Problem solved.

      1. Move the Amish school?

        Kim, I also wondered about the location selected for the school(s). Sometimes, in larger Amish communities especially, you see schools near busier roads, but that probably has something to do with the population density in those communities.

        I don’t know the layout of this community, but yes it seems like that ought to be an option, especially since this is a more rural area. Of course, moving the school or building a new one will cost money too.

        1. George

          Marathon Amish School Bus Controversy



          This link indicates the present location of two school buildings.
          One of the buildings is rented from a Non-Amish farmer.
          The other building belongs to the Amish settlement.

          It makes no difference where one were to relocate these buildings.
          Amish farmsteads are on both sides Rt 211.

          State Highway 221 is the problem. It is used by fast moving tractor trailers carrying loads of salt from a mine near Lansing, NY at Cayuga Lake on their way to I-81 (Marathon, NY exit).

          In addition there is a large undergound storage facility (caverns) at the western end of Rt 221 adding to the numbers of fast moving tractor trailers.

          Aggravating the situation are the very narrow shoulders (a few feet). The Amish buggies have to take up the entire lane travelling at 4-5 miles per hour.

          Due to the windings in the road (not uncommon in hilly terrain) it results in very poor visibility.

          The drivers of the salt trucks are independent truckers and always in a hurry. Time is money. The gas trucks are a bit slower but not much.

          It is a miracle that thusfar none of the Amish kids have come to be harmed.

          There is another school located on the East side of Interstate RT 81. It belongs to the same settlement but the access is a rural county highway.


          1. Minimize time on 221

            Thanks for the link George, I checked that out. Yes it sounds like as in other Amish communities the busy road is going to be a danger that just has to be dealt with.

            But in theory if there are a number of schoolchildren living on both sides of the roads, the schools might be located somewhere else which was accessible perhaps by a country lane or by traversing fields, ie you could have one school, set off the road on a parcel of farmland, say for kids north of 221, the other for those on the south side?

            I am not arguing that is what should be done in this case, but if you could minimize the travel time for children on 221 it seems like it could help. Buggies would still have to use it to travel, but that is a somewhat different issue.

      2. sarah

        @kim… regarding the placement of the schools… they do have the schools off the main road, however to understand the problem, you must understand the layout of this town. the amish are spread apart. there is quite a distance between most houses. while they tried to put the schools in centralized locations, there are still relatively long distances to tranvel. most traveling requires using the main road. it’s just the way the roads are that make it this way…

    5. John Stoltzfus

      Our Children's Busing Story

      Public Busing has been a controversy for many years and one of the arguments has been that if we allow the “State” to bus our children to school, it could open up a situation where we could be subject to the “State” requirements in the future.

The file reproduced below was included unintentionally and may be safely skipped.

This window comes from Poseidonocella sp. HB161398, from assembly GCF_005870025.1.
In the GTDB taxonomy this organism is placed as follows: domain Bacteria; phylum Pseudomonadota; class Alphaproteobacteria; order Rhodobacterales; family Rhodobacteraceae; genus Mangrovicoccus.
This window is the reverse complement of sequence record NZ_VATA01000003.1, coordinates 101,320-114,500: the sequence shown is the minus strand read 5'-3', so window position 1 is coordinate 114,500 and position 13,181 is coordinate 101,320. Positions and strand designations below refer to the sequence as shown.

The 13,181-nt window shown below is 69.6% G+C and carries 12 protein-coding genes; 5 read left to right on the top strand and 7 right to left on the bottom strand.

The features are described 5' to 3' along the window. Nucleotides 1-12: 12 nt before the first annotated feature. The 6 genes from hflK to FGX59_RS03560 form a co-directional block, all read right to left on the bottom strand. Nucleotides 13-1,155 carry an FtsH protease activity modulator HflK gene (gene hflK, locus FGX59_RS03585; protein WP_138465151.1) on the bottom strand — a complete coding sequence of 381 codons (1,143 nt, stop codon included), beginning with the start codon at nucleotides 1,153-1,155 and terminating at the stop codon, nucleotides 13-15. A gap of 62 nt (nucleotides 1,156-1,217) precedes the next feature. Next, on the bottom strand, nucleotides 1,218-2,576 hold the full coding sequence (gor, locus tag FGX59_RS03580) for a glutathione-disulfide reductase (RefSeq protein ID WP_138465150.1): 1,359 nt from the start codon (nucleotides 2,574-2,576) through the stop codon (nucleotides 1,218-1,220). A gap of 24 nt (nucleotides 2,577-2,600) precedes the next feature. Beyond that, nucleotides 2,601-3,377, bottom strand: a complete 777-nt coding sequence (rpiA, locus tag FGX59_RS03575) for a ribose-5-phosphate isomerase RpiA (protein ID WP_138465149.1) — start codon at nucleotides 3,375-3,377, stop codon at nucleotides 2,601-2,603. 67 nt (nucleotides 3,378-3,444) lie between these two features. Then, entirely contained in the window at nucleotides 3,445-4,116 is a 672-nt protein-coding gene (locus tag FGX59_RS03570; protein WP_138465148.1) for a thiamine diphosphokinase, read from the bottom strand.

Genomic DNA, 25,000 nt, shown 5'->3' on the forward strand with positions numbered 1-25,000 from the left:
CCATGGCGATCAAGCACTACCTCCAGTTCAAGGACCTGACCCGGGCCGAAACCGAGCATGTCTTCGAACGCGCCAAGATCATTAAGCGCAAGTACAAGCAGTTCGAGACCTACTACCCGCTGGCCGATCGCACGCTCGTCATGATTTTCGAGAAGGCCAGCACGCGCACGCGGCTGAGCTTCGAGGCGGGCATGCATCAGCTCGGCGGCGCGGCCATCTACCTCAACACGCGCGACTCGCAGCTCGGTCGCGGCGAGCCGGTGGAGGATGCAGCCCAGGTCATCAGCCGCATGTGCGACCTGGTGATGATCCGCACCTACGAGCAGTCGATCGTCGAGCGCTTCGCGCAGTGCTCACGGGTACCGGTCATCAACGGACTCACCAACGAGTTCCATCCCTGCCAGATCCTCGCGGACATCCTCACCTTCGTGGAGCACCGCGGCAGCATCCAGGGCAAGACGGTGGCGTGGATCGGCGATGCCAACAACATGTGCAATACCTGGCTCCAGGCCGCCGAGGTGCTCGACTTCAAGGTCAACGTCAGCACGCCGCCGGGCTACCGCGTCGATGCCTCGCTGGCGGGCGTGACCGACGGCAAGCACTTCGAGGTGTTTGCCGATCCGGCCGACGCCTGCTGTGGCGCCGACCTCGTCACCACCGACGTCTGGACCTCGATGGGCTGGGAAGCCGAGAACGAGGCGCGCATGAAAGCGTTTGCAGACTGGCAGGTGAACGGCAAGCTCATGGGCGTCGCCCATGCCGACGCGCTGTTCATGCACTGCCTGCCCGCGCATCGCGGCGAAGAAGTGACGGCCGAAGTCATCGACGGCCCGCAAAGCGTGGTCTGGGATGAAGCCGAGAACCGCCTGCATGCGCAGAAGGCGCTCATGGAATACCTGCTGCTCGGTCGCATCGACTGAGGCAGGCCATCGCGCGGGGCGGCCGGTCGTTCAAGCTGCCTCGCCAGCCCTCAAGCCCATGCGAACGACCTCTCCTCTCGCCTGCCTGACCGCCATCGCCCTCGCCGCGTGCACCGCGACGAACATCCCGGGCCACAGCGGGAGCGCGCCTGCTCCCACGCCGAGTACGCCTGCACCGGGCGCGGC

Our first child (out of 5), started 17 years ago and what we did is hire our Mennonite neighbors to take our children to school and this worked quite well for 7 years and then a couple of parents didn’t have students anymore and it would have been a lot more out around to take our children.

      Than we were forced to either hire a driver to and from school or look at the possibility of Public School busing.

      So,six years ago I contacted the local school district here and ask them about busing our children and they came back with a schedule close to the one in the story. At the time we had one girl in 8th grade and the following year we would have had a son going to first grade…..

      When our second daughter was in 8th grade and she took the scooter (2 miles) every day, except raining/snowy days etc…. One day when it was raining a elderly gentleman, (Gene) stopped her and asked if he could give her a ride home, which she refused, so he stopped in and talked to my wife for permission. So every time it rained or snowed he would pick her up.

      The following year our oldest son started school and since he had to go alone Gene offered to take him back and forth to school for the term. The next term Gene wanted to only do it in the morning so we were forced to either hire a driver or again check into public busing so I contacted the Head of Transportation in our district and let him know what our situation is. We were surprised with the response, as there were special ed students, (English), in our area that they used a van to bus those children, the first year they agreed to take our son home in the afternoon. The next year we asked to have him taken back and forth to school everyday.

      When we started this there were a few parents that kind of hinted that we shouldn’t use Public Busing, however the next year they asked me if I could set it up that their children could go along.

      So as of today our school district brings all but two children to school and those two are out of our district….. They use a 8 or 10 passenger van and they need to make two trips.